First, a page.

1945–1950: A Unification-Driven
The story of a Communist state in the northern half of the Korean peninsula commenced in 1945 when Soviet Army moved in as the Japanese occupation army left in defeat in World War II. Accompanying the Red Army to North Korea were Kim II Sung, its handpicked leader for North Koreans, and the Communist ideology.
Kim II Sung was only 33 years old when he was introduced to North Koreans at a mass rally in Pyongyang in October 1945. But he had spent his formative years in harsh Manchuria as a guerrilla warrior fighting the Japanese imperialists in Korea and China.1 The youthful Kim had gained military experience and his world outlook was shaped in distinctly martial terms. As the consolidation of his power proceeded, Kim took to insisting that the Communism of the North had to be the ideology for all Korea. Believing limitlessly in his capabilities, he led his followers to carry out the imperative of an all-Korea socialist ideology with a militant strategy, in line with his guerrilla world outlook as well as Kremlin policy.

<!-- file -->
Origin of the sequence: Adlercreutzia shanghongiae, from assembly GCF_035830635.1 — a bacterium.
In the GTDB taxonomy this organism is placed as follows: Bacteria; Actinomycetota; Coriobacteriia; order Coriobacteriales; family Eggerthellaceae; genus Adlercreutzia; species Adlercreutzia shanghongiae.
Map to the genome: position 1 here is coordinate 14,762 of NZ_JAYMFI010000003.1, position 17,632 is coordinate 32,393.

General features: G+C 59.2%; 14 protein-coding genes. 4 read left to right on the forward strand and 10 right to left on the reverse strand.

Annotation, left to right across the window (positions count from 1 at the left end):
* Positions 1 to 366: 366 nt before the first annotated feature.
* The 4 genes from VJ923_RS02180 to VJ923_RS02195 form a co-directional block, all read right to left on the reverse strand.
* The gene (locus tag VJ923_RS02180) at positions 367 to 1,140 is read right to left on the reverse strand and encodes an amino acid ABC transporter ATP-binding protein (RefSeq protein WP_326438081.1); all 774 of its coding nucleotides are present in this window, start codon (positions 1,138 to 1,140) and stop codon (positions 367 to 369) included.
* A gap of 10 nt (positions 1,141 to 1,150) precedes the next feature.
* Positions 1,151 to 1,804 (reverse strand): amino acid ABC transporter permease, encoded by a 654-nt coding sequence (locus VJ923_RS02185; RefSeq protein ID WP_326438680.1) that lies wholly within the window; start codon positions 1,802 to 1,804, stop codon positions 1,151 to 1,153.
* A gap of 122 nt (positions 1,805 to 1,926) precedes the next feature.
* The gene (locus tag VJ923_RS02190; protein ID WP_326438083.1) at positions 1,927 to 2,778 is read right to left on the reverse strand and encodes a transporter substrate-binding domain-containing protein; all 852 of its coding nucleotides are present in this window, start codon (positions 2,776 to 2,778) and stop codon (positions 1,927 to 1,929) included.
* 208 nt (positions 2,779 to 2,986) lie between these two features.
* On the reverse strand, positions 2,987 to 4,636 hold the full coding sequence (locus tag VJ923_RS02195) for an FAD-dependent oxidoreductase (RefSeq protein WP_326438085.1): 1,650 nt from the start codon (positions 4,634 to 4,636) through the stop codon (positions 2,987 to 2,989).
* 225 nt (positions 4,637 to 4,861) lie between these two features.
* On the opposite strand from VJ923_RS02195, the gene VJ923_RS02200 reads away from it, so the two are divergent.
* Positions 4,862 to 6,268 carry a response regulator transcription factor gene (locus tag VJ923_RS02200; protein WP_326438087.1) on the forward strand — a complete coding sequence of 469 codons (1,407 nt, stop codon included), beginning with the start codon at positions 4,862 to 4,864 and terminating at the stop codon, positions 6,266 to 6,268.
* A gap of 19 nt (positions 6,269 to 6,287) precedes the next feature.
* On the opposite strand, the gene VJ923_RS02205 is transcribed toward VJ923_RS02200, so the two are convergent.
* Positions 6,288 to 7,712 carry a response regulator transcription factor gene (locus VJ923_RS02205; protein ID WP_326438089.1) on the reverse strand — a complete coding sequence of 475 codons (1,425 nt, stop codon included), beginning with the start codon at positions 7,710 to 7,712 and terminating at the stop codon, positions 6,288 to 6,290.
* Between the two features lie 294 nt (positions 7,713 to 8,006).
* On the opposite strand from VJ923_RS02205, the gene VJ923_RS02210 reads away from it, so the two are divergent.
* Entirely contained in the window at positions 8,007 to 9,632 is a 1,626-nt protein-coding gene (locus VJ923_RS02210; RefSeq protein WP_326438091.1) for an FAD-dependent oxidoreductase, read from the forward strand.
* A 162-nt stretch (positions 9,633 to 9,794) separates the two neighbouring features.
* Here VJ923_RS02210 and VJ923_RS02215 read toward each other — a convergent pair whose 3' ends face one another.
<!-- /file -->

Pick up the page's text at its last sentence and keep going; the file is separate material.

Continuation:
The goal of taking Communism to the South was proclaimed early on. In an address to party activists following the August 29, 1946, inaugural congress of the Communist party, named then the Workers’ Party of North Korea, Kim declared: “Marxism-Leninism is the most scientific and revolutionary theory that illuminates the road of struggle for the people at each stage of social development.”2 In the same speech he also said, “[T]he people in the southern part of Korea have come under a more barbaric rule than years of Japanese imperialism.… Therefore, the Korean people should fight more stubbornly now to eliminate the danger created in south Korea and win complete independence and sovereignty